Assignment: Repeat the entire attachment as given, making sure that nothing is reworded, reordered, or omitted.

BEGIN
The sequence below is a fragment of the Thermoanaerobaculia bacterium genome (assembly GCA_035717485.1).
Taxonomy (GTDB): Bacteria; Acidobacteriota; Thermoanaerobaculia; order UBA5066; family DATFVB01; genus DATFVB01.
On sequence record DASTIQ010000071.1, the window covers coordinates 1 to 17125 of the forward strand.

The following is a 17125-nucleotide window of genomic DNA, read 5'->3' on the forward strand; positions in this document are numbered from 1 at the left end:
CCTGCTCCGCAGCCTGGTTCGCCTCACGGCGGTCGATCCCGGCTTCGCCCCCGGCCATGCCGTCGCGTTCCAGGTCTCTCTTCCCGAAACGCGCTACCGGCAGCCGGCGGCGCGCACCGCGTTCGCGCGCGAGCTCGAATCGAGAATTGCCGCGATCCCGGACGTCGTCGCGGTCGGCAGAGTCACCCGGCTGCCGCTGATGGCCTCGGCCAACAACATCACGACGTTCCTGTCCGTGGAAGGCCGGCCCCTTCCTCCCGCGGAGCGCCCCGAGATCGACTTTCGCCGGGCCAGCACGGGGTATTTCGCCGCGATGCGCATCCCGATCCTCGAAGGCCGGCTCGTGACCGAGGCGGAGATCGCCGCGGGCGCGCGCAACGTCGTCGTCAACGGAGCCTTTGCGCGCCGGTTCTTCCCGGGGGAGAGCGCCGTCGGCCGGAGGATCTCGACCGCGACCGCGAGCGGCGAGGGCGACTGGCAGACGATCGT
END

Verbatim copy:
The sequence below is a fragment of the Thermoanaerobaculia bacterium genome (assembly GCA_035717485.1).
Taxonomy (GTDB): Bacteria; Acidobacteriota; Thermoanaerobaculia; order UBA5066; family DATFVB01; genus DATFVB01.
On sequence record DASTIQ010000071.1, the window covers coordinates 1 to 17125 of the forward strand.

The following is a 17125-nucleotide window of genomic DNA, read 5'->3' on the forward strand; positions in this document are numbered from 1 at the left end:
CCTGCTCCGCAGCCTGGTTCGCCTCACGGCGGTCGATCCCGGCTTCGCCCCCGGCCATGCCGTCGCGTTCCAGGTCTCTCTTCCCGAAACGCGCTACCGGCAGCCGGCGGCGCGCACCGCGTTCGCGCGCGAGCTCGAATCGAGAATTGCCGCGATCCCGGACGTCGTCGCGGTCGGCAGAGTCACCCGGCTGCCGCTGATGGCCTCGGCCAACAACATCACGACGTTCCTGTCCGTGGAAGGCCGGCCCCTTCCTCCCGCGGAGCGCCCCGAGATCGACTTTCGCCGGGCCAGCACGGGGTATTTCGCCGCGATGCGCATCCCGATCCTCGAAGGCCGGCTCGTGACCGAGGCGGAGATCGCCGCGGGCGCGCGCAACGTCGTCGTCAACGGAGCCTTTGCGCGCCGGTTCTTCCCGGGGGAGAGCGCCGTCGGCCGGAGGATCTCGACCGCGACCGCGAGCGGCGAGGGCGACTGGCAGACGATCGT